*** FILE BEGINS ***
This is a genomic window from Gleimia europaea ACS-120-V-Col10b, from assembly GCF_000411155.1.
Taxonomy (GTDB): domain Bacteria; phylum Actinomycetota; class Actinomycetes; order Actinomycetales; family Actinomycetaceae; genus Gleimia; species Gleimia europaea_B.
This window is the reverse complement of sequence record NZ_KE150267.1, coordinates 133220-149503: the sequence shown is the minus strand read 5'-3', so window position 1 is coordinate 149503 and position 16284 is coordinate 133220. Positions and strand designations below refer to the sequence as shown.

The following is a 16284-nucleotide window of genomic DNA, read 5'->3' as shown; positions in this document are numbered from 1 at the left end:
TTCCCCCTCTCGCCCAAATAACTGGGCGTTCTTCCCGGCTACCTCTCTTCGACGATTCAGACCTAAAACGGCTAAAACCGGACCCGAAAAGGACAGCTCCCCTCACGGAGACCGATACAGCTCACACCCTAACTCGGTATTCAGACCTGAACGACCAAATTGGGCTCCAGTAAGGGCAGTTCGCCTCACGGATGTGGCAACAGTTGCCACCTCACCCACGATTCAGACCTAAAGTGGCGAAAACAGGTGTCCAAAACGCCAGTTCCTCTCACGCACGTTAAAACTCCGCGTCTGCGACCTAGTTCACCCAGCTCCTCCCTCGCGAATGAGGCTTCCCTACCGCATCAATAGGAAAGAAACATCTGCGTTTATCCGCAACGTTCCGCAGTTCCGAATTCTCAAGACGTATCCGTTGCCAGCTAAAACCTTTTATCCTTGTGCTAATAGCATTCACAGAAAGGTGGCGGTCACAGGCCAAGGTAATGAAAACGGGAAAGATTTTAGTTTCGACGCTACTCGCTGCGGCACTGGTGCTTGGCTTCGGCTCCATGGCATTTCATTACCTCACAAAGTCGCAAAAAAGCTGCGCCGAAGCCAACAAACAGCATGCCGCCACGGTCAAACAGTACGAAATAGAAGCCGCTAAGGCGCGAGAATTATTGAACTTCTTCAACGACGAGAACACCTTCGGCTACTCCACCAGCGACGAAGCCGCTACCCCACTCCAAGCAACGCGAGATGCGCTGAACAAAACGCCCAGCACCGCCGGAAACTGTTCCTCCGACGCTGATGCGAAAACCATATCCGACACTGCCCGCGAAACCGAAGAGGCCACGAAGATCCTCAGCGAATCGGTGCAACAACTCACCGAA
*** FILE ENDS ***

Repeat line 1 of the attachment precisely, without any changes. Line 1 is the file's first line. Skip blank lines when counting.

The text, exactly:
This is a genomic window from Gleimia europaea ACS-120-V-Col10b, from assembly GCF_000411155.1.